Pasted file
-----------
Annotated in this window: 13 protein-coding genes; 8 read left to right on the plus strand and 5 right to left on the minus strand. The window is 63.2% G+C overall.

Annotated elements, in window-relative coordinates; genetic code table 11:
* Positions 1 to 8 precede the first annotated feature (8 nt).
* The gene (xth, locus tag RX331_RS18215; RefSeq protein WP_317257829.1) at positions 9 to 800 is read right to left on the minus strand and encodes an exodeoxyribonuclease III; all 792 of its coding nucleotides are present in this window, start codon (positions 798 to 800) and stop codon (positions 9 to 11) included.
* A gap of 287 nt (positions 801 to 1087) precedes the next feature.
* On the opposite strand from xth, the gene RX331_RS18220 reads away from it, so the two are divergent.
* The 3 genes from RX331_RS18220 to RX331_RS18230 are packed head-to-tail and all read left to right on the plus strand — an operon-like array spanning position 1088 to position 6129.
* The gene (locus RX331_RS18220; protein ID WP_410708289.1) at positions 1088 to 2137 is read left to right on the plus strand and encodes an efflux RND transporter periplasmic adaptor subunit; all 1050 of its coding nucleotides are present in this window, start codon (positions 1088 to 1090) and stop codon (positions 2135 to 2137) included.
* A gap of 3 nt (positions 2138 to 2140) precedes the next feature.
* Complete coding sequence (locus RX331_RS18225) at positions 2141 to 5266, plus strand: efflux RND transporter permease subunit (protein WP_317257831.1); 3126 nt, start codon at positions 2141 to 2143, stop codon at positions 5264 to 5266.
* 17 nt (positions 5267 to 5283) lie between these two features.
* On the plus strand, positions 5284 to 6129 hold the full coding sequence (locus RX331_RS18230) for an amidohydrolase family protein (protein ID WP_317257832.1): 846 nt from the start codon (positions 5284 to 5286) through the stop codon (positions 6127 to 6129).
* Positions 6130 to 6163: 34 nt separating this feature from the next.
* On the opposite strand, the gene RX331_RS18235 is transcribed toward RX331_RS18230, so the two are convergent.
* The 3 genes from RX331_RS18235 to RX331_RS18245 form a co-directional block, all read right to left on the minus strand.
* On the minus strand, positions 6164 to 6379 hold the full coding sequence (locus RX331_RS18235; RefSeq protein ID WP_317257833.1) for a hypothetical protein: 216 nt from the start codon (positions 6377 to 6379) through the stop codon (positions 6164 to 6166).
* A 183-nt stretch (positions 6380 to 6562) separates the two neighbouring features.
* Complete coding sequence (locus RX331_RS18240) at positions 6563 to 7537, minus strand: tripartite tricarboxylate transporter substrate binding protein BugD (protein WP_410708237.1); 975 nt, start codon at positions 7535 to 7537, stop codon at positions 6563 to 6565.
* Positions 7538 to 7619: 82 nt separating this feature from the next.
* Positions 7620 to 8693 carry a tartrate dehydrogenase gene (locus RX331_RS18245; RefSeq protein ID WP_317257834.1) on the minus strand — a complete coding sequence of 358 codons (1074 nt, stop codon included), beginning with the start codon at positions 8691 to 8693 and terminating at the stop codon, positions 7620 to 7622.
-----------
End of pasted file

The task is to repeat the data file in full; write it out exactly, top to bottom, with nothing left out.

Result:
Annotated in this window: 13 protein-coding genes; 8 read left to right on the plus strand and 5 right to left on the minus strand. The window is 63.2% G+C overall.

Annotated elements, in window-relative coordinates; genetic code table 11:
* Positions 1 to 8 precede the first annotated feature (8 nt).
* The gene (xth, locus tag RX331_RS18215; RefSeq protein WP_317257829.1) at positions 9 to 800 is read right to left on the minus strand and encodes an exodeoxyribonuclease III; all 792 of its coding nucleotides are present in this window, start codon (positions 798 to 800) and stop codon (positions 9 to 11) included.
* A gap of 287 nt (positions 801 to 1087) precedes the next feature.
* On the opposite strand from xth, the gene RX331_RS18220 reads away from it, so the two are divergent.
* The 3 genes from RX331_RS18220 to RX331_RS18230 are packed head-to-tail and all read left to right on the plus strand — an operon-like array spanning position 1088 to position 6129.
* The gene (locus RX331_RS18220; protein ID WP_410708289.1) at positions 1088 to 2137 is read left to right on the plus strand and encodes an efflux RND transporter periplasmic adaptor subunit; all 1050 of its coding nucleotides are present in this window, start codon (positions 1088 to 1090) and stop codon (positions 2135 to 2137) included.
* A gap of 3 nt (positions 2138 to 2140) precedes the next feature.
* Complete coding sequence (locus RX331_RS18225) at positions 2141 to 5266, plus strand: efflux RND transporter permease subunit (protein WP_317257831.1); 3126 nt, start codon at positions 2141 to 2143, stop codon at positions 5264 to 5266.
* 17 nt (positions 5267 to 5283) lie between these two features.
* On the plus strand, positions 5284 to 6129 hold the full coding sequence (locus RX331_RS18230) for an amidohydrolase family protein (protein ID WP_317257832.1): 846 nt from the start codon (positions 5284 to 5286) through the stop codon (positions 6127 to 6129).
* Positions 6130 to 6163: 34 nt separating this feature from the next.
* On the opposite strand, the gene RX331_RS18235 is transcribed toward RX331_RS18230, so the two are convergent.
* The 3 genes from RX331_RS18235 to RX331_RS18245 form a co-directional block, all read right to left on the minus strand.
* On the minus strand, positions 6164 to 6379 hold the full coding sequence (locus RX331_RS18235; RefSeq protein ID WP_317257833.1) for a hypothetical protein: 216 nt from the start codon (positions 6377 to 6379) through the stop codon (positions 6164 to 6166).
* A 183-nt stretch (positions 6380 to 6562) separates the two neighbouring features.
* Complete coding sequence (locus RX331_RS18240) at positions 6563 to 7537, minus strand: tripartite tricarboxylate transporter substrate binding protein BugD (protein WP_410708237.1); 975 nt, start codon at positions 7535 to 7537, stop codon at positions 6563 to 6565.
* Positions 7538 to 7619: 82 nt separating this feature from the next.
* Positions 7620 to 8693 carry a tartrate dehydrogenase gene (locus RX331_RS18245; RefSeq protein ID WP_317257834.1) on the minus strand — a complete coding sequence of 358 codons (1074 nt, stop codon included), beginning with the start codon at positions 8691 to 8693 and terminating at the stop codon, positions 7620 to 7622.